If you need that extra screen room, it can help to plug your Mac into an additional monitor. The larger monitor can help with gaming, work where you have many screens open at once or it could even just be personal preference to have a bigger screen to look at.
But one problem Mac users report experiencing is that the sound controls become difficult when using another display, especially with DisplayPort monitors. Below we’ll detail the issue and look at how to control sound.
When A New Display Becomes a Worse Way to Control Sound
The core of this issue is that plugging a Mac into a DisplayPort monitor with loudspeakers actually just straight disables the Mac’s volume controls.
It may seem straightforward to use the volume control on additional monitors or speakers. But users report having issues with volume control on the monitors and speakers, being that they might be buried in more inconvenient menus and the buttons on the display might be located in truly terrible places, like the direct back of the monitor.
Another problem with the volume being disabled on the Mac itself is that when users are in an app that allows them to select the audio device, and they select the Mac’s speakers, the volume controls remain disabled. They are forced to use the external speaker in all instances.
So How Do You Control Sound When Your Mac Is Connected to a Display?
The root of the issue is that Apple computers do not support Consumer Electronics Control (CEC). What that means is that the macOS does not allow you to control end devices that are attached using an HDMI cable or DisplayPort hookup. If you changed the volume, that would be controlling another device.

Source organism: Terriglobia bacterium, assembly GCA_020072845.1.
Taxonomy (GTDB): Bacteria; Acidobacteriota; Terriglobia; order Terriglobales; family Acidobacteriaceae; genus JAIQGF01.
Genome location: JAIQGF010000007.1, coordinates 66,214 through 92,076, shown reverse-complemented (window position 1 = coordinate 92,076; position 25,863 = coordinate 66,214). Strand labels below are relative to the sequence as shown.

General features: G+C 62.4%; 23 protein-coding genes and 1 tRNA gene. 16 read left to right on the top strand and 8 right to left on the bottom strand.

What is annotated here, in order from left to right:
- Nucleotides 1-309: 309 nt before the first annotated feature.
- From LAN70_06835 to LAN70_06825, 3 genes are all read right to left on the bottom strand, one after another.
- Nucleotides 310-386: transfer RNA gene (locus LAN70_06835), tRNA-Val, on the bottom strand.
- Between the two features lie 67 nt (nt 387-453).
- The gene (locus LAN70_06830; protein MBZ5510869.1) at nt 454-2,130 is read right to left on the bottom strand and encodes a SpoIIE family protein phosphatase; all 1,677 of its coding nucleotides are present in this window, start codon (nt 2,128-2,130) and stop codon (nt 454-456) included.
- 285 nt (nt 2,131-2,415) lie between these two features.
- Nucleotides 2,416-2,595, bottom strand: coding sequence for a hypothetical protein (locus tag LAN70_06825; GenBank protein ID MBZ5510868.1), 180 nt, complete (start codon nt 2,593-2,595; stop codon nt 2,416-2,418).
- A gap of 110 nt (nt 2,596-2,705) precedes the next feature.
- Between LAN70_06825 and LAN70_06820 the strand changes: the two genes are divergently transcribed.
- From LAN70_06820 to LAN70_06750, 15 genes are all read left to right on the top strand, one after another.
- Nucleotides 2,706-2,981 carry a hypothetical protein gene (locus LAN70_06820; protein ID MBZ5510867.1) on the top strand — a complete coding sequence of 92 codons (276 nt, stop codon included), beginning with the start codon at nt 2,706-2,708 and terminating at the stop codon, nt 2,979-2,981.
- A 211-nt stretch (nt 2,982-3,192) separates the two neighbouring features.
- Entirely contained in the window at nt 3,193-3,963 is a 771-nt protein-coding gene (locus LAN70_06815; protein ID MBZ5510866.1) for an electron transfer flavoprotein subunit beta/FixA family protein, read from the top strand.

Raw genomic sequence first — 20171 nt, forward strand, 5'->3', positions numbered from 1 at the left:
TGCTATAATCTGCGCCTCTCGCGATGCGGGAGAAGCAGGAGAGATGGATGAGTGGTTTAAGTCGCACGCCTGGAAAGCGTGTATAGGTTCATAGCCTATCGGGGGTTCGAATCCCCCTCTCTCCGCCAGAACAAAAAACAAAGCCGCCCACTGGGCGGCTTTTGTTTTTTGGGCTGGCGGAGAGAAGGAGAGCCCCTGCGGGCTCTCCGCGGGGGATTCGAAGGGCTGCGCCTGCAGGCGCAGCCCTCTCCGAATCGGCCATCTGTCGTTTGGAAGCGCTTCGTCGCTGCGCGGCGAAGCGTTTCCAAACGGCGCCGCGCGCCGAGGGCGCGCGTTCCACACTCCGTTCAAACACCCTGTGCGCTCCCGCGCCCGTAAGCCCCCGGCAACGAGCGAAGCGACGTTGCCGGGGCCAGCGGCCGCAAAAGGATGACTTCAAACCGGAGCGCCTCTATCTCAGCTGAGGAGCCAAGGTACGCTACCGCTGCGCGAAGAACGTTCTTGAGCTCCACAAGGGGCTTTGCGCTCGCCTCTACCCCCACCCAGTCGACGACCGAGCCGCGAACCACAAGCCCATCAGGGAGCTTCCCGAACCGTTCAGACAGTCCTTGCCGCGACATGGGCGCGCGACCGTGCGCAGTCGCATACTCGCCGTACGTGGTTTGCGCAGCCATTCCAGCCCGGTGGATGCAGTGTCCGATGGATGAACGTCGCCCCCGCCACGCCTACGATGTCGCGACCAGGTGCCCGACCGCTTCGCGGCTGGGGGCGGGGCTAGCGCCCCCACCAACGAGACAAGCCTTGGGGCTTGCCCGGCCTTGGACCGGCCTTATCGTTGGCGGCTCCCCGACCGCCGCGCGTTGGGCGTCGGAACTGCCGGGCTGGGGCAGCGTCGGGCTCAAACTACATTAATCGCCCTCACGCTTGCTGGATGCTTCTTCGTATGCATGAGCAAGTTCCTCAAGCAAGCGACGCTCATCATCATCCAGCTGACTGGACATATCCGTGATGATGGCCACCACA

Part of what got caught up in this policy is that since the macOS does not control external devices, you cannot control any volume once the device is hooked up. Apple disabled all ability to control volume when an external display is hooked up to avoid affecting the external device.
Sadly, this issue has an almost primitive workaround: you’d unhook the external monitor so that sound is once again enabled on the Mac and then do what you need to with the sound levels. Then once the sound is the way you want it on the internal speakers, you can hook up the external display once more. If you tend not to adjust your volume often, this can be the easiest way to go about controlling volume on the internal speakers while a display is set up.
If you cannot stand the idea of manually hooking and unhooking a monitor every time you need to adjust the sound, there are some apps and extensions that can help you control the volume on the Mac. Some of the options to download include:
- MontiorControl for controlling the brightness and volume on the Mac.
- Proxy Audio Device that helps route the audio to another output device.
- SoundFlower, which is an extension that helps applications pass audio to other applications.
- SoundControl, which has a free trial for 14 days.
- eqMac2, an open-source solution that users have stated allows them to control volume on their keys.
- SoundSource, using the Super Volume Keys feature.
All of these downloads allow for superior sound control.